Sponsored By
An organization or individual has paid for the creation of this work but did not approve or review it.



Teachers patiently wait as South Dakota vaccine rollout continues

Speed of vaccine distribution dictated by supply, health officials say

Mrs. Katie Murphy takes a paper from one of her students during Spanish class on Tuesday afternoon at Mitchell High School. (Matt Gade / Republic)

The vaccination drive is underway.

Since the approval of several vaccines for the virus that causes COVID-19, the deadly respiratory disease that has killed over a half-million people in the United States alone dating back to early 2020, states have begun distribution of the life-saving measure to various portions of the population.

That work began in January in South Dakota, with priority immunization scheduled for frontline healthcare workers and long-term care facility workers, closely followed by residents of those facilities. Also scheduled for January were EMS and public and other healthcare workers. The current phase of the rollout is prioritizing people 65 and over and high-risk patients.

But not teachers. At least not yet.

Waiting on the vaccine

“Hopefully, it will start sooner rather than later, hopefully before the middle of March,” said Joe Graves, superintendent of the Mitchell School District.


The South Dakota Department of Health has indicated the vaccination of teachers in South Dakota is currently slated to begin sometime in March , after persons with underlying medical conditions who are under the age of 65.

Despite schools in the state primarily remaining open with live, in-person classes during the 2020-21 school year , most teachers have yet to receive a vaccine shot. That is in contrast to some neighboring states, such as Minnesota, which began vaccinations of pre-K through 12th grade educators and child care workers in February. Nebraska has also scheduled educator vaccinations to begin in February.

Graves said he would love for teacher vaccinations to be underway already, but with the steady decline in new active COVID-19 cases across the state and zero cases reported in the school district in its latest case update, he is understanding about how vaccine distribution is being handled.

“Everyone is eager, but everyone knows that you have to wait your turn. It’s a patient eagerness,” Graves told the Mitchell Republic. “I’m in the same boat. I’d love to get vaccinated right now, but we all have to wait our turn. I think the timeline has been rational.”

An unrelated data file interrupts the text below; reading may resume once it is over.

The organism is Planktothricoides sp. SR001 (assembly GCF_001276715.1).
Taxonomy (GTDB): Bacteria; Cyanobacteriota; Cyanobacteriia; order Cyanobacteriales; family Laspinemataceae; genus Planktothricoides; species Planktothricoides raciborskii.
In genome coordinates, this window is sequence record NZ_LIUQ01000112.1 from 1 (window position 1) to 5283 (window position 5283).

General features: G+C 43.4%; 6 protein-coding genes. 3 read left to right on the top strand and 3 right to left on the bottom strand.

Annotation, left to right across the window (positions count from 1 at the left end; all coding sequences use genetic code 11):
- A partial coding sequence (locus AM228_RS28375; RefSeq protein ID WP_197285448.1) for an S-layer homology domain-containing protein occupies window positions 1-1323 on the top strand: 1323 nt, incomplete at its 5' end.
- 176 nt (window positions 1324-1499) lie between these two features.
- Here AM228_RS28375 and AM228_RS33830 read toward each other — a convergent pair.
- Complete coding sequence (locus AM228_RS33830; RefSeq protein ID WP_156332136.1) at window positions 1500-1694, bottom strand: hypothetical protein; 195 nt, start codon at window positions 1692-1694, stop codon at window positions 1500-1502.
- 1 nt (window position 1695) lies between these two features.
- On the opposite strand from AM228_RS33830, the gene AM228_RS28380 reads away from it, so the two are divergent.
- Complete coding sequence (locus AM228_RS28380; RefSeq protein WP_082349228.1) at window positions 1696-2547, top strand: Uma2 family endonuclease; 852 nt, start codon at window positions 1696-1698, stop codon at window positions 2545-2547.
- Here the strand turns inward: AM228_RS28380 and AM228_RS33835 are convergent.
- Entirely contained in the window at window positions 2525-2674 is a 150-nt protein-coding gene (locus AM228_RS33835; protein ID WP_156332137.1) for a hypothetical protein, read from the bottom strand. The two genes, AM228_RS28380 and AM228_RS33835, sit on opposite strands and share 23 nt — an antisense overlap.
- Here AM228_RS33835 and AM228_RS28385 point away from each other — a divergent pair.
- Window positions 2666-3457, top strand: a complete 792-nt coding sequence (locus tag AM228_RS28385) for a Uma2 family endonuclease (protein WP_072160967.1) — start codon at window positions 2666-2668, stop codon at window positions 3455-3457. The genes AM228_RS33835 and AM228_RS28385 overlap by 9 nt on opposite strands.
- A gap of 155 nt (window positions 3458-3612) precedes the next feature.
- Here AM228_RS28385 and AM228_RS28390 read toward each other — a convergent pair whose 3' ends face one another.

Graves estimated that about 5% of the staff at the district has already received a dose of the vaccine due to falling into other priority groups. Some staff over the age of 65 have received doses, and many of the substitute teacher pool have been vaccinated, with many also being over the age of 65.

A few key positions at the school have also received a dose, Graves said.

“Our guidance counselors have been vaccinated. Our nurses have all been vaccinated and our occupational and speech therapists. So, we’re getting started,” Graves said.

South Dakota Department of Health stats show that probable and active cases of COVID-19 among staff and students within South Dakota K-12 schools are at their lowest since August of last year, with numbers peaking in mid-November. There have been 13,005 total cases of the disease in South Dakota schools with 12,730 recoveries. Of the cases, 9,577 were among students and 3,428 were among staff.


Graves said he looked at the big picture when it comes to vaccine distribution and understands that vulnerable individuals need the vaccine due to risk factors.

“I get it. If you have people with multiple health issues, they should probably get it first, because it could kill them,” Graves said.

At the McCook Central School District in Salem, Superintendent Matt Alley said COVID-19 cases at the school were at low as teachers and staff awaited the eventual vaccinations.

“We have not had any cases recently, and to be honest, we’ve only had two active cases after winter break. It’s really been non-existent,” Alley said. “We are at 38 total cases this year between students and staff for the entire school year.”

Vaccinations have been as scarce as cases at the school so far this year, Alley said.

“To date, we have not had any of ours receive any vaccine as they haven’t fallen into one of the other categories, though we might have a few who receive it for age before they receive it for the teacher designation,” Alley said.

Like Graves, Alley said the steady drop in cases and hospitalizations in the state provides a boost of confidence in waiting a little longer for the important shots. Everyone who wants the vaccine wants it as soon as possible, but with such high demand, there is going to be some groups that have to wait, even important ones.

“Unfortunately, what (COVID-19) has taught us is that flexibility is a must. I understand. The whole country is trying to get access to vaccines, and we’re one of many places to get them,” Alley said. “Do we want them? Yes, you bet we do, but we also understand there are a lot of things they have to deal with.”